He added; “We used to defend the Dangote Cement project in Parliament in one voice as legislators from Mtwara and Lindi Region, but since we discovered that some politicians, and some of them from the Lindi and Mtwara regions, have shares in the project some of us decided to keep quite. We do not want to fight political battles of other people,” the legislator said.

The legislator said the talk that prevailed outside the debating chamber in Parliament is the fact that in addition to what he viewed as too much incentives granted to Dangote officials in President John Magufuli’s administration was also infuriated by the way the huge money invested in Dangote by “local shareholders” was obtained. “The talk is that the money was obtained through grand corruption that was diverted from other government projects,” the legislator said.

The natural gas promise evaporates into thin air

Source within Dangote Cement also said the investor has been highly frustrated by lack of cooperation in helping it accessing cheap fuel, either from natural gas, drilled some a few kilometres from the factory or from cheap imported coal from South Africa.

The Dangote Cement was the first of a series of the petro-chemical industries that were to be built in Mtwara to take advantage of the cheap natural gas for both the raw materials and fuel. But the Dangote Cement has not been able to utilize natural gas for its fuel needs one year after the commissioning of the plant.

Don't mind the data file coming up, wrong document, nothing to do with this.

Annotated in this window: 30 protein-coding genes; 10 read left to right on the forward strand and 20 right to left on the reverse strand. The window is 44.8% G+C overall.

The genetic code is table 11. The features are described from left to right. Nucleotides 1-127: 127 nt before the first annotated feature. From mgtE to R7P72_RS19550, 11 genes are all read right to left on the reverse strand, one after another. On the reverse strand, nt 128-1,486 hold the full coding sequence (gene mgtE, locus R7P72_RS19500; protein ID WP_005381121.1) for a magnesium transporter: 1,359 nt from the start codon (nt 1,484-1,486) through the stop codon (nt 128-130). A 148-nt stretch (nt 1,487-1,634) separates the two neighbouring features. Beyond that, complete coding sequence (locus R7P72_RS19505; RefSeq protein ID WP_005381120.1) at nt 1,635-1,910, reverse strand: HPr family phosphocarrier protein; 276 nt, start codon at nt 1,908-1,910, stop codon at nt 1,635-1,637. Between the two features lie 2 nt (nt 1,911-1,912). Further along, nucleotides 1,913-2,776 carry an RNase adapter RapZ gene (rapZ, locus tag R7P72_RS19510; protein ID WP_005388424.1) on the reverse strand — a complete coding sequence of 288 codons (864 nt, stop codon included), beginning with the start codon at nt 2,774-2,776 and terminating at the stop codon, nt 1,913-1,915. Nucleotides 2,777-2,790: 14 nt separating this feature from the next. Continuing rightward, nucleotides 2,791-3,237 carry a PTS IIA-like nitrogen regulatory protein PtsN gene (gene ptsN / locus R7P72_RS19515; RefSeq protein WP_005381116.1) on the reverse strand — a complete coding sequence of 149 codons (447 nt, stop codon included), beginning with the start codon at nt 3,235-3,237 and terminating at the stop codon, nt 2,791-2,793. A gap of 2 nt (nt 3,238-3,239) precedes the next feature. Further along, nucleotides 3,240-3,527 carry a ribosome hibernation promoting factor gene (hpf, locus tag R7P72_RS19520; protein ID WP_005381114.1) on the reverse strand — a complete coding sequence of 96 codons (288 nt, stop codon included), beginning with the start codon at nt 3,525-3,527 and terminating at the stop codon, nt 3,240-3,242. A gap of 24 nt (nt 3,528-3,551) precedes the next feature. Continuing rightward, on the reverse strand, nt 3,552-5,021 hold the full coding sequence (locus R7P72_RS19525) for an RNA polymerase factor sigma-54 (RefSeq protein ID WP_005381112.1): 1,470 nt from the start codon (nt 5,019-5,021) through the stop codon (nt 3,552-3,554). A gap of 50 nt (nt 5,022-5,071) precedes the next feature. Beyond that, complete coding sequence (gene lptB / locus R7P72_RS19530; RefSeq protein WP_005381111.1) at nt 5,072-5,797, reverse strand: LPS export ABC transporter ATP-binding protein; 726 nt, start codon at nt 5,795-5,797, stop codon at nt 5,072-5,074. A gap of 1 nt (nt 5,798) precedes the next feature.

The Dangote Cement management has openly complained about the failure to access the natural gas. The chief executive officer Harpreet Duggal told a visiting CCM delegation in October 26 this year that the failure by authorities to facilitate the supply of cheap natural gas to the factory has led to skyrocketing fuel costs. He said the factory was now forced to use six million littres of diesel per month which is equivalent to Sh10 billion according to estimates by The Citizen which would make Dangote Cement unable to breakeven in the foreseeable future. He added that Dangote Cement failed to agree with the Tanzania Petroleum Development Cooperation on the prices of natural gas. While Dangote expected cheap gas TPDC insisted on selling the gas at “Dar es Salaam prices” to the cement factory located a few kilometres from the gas fields.